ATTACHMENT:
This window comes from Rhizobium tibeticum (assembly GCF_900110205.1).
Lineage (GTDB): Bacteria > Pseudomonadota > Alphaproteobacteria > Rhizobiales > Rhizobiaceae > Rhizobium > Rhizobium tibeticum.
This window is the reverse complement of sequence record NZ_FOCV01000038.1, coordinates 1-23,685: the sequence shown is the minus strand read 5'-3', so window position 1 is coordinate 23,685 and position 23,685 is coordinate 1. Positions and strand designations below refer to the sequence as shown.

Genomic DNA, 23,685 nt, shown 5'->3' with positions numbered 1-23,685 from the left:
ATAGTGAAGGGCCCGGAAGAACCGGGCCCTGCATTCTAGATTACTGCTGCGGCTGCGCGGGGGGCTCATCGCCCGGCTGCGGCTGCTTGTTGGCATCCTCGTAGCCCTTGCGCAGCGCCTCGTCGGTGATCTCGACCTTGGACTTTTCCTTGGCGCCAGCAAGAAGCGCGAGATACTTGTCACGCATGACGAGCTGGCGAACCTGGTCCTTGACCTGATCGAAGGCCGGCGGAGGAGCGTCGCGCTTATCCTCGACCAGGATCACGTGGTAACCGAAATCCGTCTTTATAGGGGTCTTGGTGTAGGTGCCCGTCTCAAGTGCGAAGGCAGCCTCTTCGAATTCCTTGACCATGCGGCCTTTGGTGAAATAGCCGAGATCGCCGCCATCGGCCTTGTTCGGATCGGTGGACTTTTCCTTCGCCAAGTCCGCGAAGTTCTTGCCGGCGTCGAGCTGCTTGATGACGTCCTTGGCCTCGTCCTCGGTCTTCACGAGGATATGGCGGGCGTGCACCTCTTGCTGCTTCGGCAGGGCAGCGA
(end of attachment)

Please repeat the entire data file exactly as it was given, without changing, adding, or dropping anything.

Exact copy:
This window comes from Rhizobium tibeticum (assembly GCF_900110205.1).
Lineage (GTDB): Bacteria > Pseudomonadota > Alphaproteobacteria > Rhizobiales > Rhizobiaceae > Rhizobium > Rhizobium tibeticum.
This window is the reverse complement of sequence record NZ_FOCV01000038.1, coordinates 1-23,685: the sequence shown is the minus strand read 5'-3', so window position 1 is coordinate 23,685 and position 23,685 is coordinate 1. Positions and strand designations below refer to the sequence as shown.

Genomic DNA, 23,685 nt, shown 5'->3' with positions numbered 1-23,685 from the left:
ATAGTGAAGGGCCCGGAAGAACCGGGCCCTGCATTCTAGATTACTGCTGCGGCTGCGCGGGGGGCTCATCGCCCGGCTGCGGCTGCTTGTTGGCATCCTCGTAGCCCTTGCGCAGCGCCTCGTCGGTGATCTCGACCTTGGACTTTTCCTTGGCGCCAGCAAGAAGCGCGAGATACTTGTCACGCATGACGAGCTGGCGAACCTGGTCCTTGACCTGATCGAAGGCCGGCGGAGGAGCGTCGCGCTTATCCTCGACCAGGATCACGTGGTAACCGAAATCCGTCTTTATAGGGGTCTTGGTGTAGGTGCCCGTCTCAAGTGCGAAGGCAGCCTCTTCGAATTCCTTGACCATGCGGCCTTTGGTGAAATAGCCGAGATCGCCGCCATCGGCCTTGTTCGGATCGGTGGACTTTTCCTTCGCCAAGTCCGCGAAGTTCTTGCCGGCGTCGAGCTGCTTGATGACGTCCTTGGCCTCGTCCTCGGTCTTCACGAGGATATGGCGGGCGTGCACCTCTTGCTGCTTCGGCAGGGCAGCGA